At my husband’s (now 84) last consultation with his urologist for stricture disease, he was found to have a very large prostate but this was not causing any obstruction or flow problems, so they are leaving well alone.   I recall the consultant mentioned that most men over 80 will probably have prostate cancer but that it is usually very slow growing and the patient is more likely to die from other causes like heart disease well before they succumb to their prostate cancer.  It wasn't particularly reassuring but I understood that treating prostate cancer when a patient has multiple health conditions can be extremely difficult and affect quality of life.

We share a common pest, Atrial Fibrillation (AF).  Fortunately mine has remained intermittent (since 2014) and has not really progressed, although I can still experience more frequent, longer lasting episodes.   I was offered an AV Node or regular pulmonary vein isolation ablation but I declined, choosing instead my pacemaker for syncope, pausing, sick sinus syndrome.  My husband also has a Medtronic pacemaker, single lead to right ventricle and also has AF.  We both take Bisoprolol as a rate control med although many here are on Metoprolol.  Yes beta blockers can slow us right down and make exercise extremely difficult.  It is all about finding the right dose and medication to suit.  Mind you, AF is probably the cause of my difficulties with exercise.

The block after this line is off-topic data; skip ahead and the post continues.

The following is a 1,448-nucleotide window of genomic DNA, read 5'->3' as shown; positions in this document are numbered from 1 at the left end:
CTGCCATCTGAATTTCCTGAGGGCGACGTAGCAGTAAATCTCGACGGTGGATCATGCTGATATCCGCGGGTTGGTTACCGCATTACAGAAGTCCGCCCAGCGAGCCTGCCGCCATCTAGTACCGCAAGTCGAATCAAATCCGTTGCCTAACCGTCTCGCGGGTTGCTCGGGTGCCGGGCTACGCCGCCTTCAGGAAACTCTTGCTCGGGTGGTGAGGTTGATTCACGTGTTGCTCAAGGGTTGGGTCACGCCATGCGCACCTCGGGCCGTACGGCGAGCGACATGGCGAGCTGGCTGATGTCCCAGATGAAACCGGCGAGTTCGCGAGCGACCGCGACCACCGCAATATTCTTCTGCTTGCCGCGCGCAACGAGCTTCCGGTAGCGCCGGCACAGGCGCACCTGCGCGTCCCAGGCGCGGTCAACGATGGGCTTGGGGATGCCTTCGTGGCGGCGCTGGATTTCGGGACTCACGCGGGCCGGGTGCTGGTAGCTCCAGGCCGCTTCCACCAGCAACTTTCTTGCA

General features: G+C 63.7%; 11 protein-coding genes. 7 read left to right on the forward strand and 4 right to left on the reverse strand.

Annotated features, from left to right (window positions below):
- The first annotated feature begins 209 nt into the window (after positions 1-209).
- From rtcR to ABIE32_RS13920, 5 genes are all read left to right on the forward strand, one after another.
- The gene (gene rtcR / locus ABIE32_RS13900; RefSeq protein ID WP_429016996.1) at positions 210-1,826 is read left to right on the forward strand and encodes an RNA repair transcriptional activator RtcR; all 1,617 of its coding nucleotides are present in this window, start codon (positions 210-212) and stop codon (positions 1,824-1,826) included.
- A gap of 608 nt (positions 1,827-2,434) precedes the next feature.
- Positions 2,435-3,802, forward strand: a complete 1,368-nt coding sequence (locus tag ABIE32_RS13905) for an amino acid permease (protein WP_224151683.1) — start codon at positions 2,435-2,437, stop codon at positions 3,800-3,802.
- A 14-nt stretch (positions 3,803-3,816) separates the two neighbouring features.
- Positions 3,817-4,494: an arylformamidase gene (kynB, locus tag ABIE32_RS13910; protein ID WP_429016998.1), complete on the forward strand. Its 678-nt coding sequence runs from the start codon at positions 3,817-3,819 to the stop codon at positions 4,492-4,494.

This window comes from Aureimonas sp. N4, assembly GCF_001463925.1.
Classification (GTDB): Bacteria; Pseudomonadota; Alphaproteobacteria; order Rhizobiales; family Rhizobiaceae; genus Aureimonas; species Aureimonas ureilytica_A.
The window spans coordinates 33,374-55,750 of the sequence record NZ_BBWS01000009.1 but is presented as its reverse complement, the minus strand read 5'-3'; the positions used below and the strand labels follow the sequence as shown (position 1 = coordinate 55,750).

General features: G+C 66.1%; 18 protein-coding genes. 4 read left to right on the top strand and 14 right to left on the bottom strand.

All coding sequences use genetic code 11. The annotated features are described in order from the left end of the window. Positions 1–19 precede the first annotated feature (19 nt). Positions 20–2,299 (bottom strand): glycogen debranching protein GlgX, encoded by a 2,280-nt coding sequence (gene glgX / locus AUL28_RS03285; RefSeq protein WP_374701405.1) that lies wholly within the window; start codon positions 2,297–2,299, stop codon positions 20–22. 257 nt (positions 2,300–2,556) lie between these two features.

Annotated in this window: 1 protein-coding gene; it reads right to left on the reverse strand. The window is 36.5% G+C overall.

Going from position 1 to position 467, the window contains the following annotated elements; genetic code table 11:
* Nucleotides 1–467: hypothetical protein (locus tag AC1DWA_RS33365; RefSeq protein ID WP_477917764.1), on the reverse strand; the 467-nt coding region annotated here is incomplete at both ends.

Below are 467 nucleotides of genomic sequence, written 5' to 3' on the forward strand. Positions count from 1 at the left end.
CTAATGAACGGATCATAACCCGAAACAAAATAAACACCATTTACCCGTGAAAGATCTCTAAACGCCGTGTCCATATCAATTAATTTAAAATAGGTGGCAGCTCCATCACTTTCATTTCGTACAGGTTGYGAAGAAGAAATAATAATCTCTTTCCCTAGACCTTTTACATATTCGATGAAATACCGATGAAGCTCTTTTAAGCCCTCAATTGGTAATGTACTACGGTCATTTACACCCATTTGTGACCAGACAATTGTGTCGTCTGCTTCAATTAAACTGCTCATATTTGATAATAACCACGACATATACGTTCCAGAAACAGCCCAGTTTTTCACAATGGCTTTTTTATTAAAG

I really wish you all the best in getting your settings finely tuned for you and hope that your exercise capacity will improve from any adjustments.  I cannot help you with your settings, but we do have some members with Boston Scientific pacemakers who will be able to give good advice.  Please take care and I hope you will continue to do well and that your doctors will carefully monitor your bloods to make sure that your hormone levels are within a reasonable range for your well being, strength, quality of life and particularly heart health.    

pacemaker and syncope

by rmarkley - 2022-12-26 17:58:32

Hi Gemita, Your statement:  " I was offered an AV Node or regular pulmonary vein isolation ablation but I declined, choosing instead my pacemaker for syncope, pausing, sick sinus syndrome."

My EP and from what I have read indicate that pacemakers cannot stop syncope. I have had 2 syncopes, and would like that to be true. Here in Maine, a syncope costs you your drivers license for 6 months. (Not really unreasonable). I just got my license back. Both times, I ended up in a hospital with an IV for rehydration. Since then, I have forced fluids.

I don't understand your comment. References would be really helpful. I need education on this subject.